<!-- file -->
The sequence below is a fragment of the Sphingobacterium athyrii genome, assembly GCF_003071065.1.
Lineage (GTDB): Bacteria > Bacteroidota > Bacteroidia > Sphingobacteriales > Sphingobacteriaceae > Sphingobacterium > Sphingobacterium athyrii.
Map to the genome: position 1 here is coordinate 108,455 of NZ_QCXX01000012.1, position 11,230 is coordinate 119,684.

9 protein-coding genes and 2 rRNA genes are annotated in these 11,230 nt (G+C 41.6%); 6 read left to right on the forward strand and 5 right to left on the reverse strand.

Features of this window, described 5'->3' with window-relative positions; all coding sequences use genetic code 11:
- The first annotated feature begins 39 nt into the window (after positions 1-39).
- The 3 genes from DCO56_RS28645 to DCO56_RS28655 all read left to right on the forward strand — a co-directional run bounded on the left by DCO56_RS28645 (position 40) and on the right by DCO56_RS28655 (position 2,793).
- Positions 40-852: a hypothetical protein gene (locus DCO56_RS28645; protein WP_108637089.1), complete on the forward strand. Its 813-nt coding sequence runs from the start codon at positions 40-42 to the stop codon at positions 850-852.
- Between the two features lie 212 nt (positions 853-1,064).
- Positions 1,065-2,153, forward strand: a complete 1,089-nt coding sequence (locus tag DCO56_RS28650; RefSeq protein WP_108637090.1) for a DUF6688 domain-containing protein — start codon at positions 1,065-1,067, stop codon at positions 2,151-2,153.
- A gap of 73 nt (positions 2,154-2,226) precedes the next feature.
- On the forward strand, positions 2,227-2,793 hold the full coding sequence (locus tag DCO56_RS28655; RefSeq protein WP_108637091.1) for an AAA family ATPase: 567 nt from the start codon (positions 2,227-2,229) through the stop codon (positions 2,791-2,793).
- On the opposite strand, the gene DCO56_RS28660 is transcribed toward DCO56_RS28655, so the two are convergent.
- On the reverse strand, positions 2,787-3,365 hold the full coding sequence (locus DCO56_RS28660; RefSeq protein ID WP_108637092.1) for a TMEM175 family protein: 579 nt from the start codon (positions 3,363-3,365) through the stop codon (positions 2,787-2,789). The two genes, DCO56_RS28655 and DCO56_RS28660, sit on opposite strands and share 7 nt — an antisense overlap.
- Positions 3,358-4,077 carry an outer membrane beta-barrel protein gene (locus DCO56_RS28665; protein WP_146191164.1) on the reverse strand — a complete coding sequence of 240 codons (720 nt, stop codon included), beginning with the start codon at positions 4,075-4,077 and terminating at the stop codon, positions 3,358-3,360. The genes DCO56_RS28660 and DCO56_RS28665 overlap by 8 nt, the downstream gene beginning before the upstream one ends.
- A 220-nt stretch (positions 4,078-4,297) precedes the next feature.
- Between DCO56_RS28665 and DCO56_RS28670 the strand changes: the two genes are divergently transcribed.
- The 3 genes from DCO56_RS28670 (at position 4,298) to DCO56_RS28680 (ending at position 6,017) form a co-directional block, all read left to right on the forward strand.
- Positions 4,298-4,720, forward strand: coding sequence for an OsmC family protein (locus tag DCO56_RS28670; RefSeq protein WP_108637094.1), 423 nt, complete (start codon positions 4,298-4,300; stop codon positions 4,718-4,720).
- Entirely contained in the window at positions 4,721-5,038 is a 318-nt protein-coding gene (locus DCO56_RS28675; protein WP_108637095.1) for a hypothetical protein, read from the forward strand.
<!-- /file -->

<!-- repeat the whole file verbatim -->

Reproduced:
The sequence below is a fragment of the Sphingobacterium athyrii genome, assembly GCF_003071065.1.
Lineage (GTDB): Bacteria > Bacteroidota > Bacteroidia > Sphingobacteriales > Sphingobacteriaceae > Sphingobacterium > Sphingobacterium athyrii.
Map to the genome: position 1 here is coordinate 108,455 of NZ_QCXX01000012.1, position 11,230 is coordinate 119,684.

9 protein-coding genes and 2 rRNA genes are annotated in these 11,230 nt (G+C 41.6%); 6 read left to right on the forward strand and 5 right to left on the reverse strand.

Features of this window, described 5'->3' with window-relative positions; all coding sequences use genetic code 11:
- The first annotated feature begins 39 nt into the window (after positions 1-39).
- The 3 genes from DCO56_RS28645 to DCO56_RS28655 all read left to right on the forward strand — a co-directional run bounded on the left by DCO56_RS28645 (position 40) and on the right by DCO56_RS28655 (position 2,793).
- Positions 40-852: a hypothetical protein gene (locus DCO56_RS28645; protein WP_108637089.1), complete on the forward strand. Its 813-nt coding sequence runs from the start codon at positions 40-42 to the stop codon at positions 850-852.
- Between the two features lie 212 nt (positions 853-1,064).
- Positions 1,065-2,153, forward strand: a complete 1,089-nt coding sequence (locus tag DCO56_RS28650; RefSeq protein WP_108637090.1) for a DUF6688 domain-containing protein — start codon at positions 1,065-1,067, stop codon at positions 2,151-2,153.
- A gap of 73 nt (positions 2,154-2,226) precedes the next feature.
- On the forward strand, positions 2,227-2,793 hold the full coding sequence (locus tag DCO56_RS28655; RefSeq protein WP_108637091.1) for an AAA family ATPase: 567 nt from the start codon (positions 2,227-2,229) through the stop codon (positions 2,791-2,793).
- On the opposite strand, the gene DCO56_RS28660 is transcribed toward DCO56_RS28655, so the two are convergent.
- On the reverse strand, positions 2,787-3,365 hold the full coding sequence (locus DCO56_RS28660; RefSeq protein ID WP_108637092.1) for a TMEM175 family protein: 579 nt from the start codon (positions 3,363-3,365) through the stop codon (positions 2,787-2,789). The two genes, DCO56_RS28655 and DCO56_RS28660, sit on opposite strands and share 7 nt — an antisense overlap.
- Positions 3,358-4,077 carry an outer membrane beta-barrel protein gene (locus DCO56_RS28665; protein WP_146191164.1) on the reverse strand — a complete coding sequence of 240 codons (720 nt, stop codon included), beginning with the start codon at positions 4,075-4,077 and terminating at the stop codon, positions 3,358-3,360. The genes DCO56_RS28660 and DCO56_RS28665 overlap by 8 nt, the downstream gene beginning before the upstream one ends.
- A 220-nt stretch (positions 4,078-4,297) precedes the next feature.
- Between DCO56_RS28665 and DCO56_RS28670 the strand changes: the two genes are divergently transcribed.
- The 3 genes from DCO56_RS28670 (at position 4,298) to DCO56_RS28680 (ending at position 6,017) form a co-directional block, all read left to right on the forward strand.
- Positions 4,298-4,720, forward strand: coding sequence for an OsmC family protein (locus tag DCO56_RS28670; RefSeq protein WP_108637094.1), 423 nt, complete (start codon positions 4,298-4,300; stop codon positions 4,718-4,720).
- Entirely contained in the window at positions 4,721-5,038 is a 318-nt protein-coding gene (locus DCO56_RS28675; protein WP_108637095.1) for a hypothetical protein, read from the forward strand.